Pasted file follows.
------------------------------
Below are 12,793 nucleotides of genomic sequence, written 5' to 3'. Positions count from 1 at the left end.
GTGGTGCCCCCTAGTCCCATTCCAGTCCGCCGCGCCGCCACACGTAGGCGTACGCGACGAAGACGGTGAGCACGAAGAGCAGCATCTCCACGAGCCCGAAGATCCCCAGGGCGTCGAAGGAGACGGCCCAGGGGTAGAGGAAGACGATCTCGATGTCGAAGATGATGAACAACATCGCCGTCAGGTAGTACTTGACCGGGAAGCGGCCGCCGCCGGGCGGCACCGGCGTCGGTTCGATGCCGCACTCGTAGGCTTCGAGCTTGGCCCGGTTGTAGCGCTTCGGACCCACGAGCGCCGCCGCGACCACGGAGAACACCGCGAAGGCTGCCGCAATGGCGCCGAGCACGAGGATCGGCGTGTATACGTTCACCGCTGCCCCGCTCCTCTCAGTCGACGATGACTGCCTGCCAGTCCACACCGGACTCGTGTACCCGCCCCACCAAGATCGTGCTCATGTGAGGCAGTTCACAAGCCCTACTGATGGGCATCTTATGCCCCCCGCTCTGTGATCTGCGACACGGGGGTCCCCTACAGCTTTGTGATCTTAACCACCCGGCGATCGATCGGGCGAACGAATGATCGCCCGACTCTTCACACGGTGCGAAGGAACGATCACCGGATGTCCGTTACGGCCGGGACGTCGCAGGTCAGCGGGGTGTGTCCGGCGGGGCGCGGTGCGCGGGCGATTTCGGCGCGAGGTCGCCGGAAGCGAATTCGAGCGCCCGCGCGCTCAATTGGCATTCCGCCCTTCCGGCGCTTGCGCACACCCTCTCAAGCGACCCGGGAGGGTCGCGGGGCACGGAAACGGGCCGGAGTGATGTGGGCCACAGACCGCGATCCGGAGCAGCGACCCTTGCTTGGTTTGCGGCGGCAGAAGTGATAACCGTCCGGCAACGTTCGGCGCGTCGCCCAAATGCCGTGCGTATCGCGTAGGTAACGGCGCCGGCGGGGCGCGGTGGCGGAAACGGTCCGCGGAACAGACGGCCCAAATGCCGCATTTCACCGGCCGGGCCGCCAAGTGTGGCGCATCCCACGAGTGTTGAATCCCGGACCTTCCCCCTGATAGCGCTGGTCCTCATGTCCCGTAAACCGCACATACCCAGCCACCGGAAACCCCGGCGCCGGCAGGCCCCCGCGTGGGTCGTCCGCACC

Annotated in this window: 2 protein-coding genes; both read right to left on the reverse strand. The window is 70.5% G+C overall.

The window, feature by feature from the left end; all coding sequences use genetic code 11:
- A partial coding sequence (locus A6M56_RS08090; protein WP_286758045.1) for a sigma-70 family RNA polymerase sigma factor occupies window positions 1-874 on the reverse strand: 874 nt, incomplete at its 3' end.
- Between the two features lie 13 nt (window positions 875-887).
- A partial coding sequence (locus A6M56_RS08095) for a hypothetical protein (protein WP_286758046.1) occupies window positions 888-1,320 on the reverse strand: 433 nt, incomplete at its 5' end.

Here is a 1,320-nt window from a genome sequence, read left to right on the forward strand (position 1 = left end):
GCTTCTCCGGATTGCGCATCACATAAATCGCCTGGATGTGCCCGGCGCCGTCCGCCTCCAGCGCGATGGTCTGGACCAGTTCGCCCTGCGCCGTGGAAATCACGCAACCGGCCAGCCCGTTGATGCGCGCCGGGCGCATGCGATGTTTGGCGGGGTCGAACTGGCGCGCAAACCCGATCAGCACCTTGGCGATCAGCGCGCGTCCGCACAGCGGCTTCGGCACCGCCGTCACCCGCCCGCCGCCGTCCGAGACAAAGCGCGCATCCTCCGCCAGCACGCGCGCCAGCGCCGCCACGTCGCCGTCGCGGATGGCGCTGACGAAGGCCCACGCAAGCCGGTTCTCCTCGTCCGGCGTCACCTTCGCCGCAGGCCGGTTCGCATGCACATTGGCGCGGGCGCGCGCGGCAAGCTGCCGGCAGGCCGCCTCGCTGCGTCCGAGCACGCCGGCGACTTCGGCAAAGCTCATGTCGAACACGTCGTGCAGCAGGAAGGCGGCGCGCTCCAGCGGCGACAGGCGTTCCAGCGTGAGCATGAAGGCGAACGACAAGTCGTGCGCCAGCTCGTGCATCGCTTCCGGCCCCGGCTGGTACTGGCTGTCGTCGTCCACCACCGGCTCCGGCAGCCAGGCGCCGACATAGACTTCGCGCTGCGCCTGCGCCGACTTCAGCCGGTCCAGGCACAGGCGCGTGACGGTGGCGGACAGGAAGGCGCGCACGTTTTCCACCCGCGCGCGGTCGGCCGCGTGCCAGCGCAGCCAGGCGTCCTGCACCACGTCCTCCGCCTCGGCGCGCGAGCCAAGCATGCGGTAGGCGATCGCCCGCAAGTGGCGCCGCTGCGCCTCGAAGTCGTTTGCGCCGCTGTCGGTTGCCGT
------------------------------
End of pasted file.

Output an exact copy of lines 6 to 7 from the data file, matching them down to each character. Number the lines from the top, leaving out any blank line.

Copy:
- Between the two features lie 13 nt (window positions 875-887).
- A partial coding sequence (locus A6M56_RS08095) for a hypothetical protein (protein WP_286758046.1) occupies window positions 888-1,320 on the reverse strand: 433 nt, incomplete at its 5' end.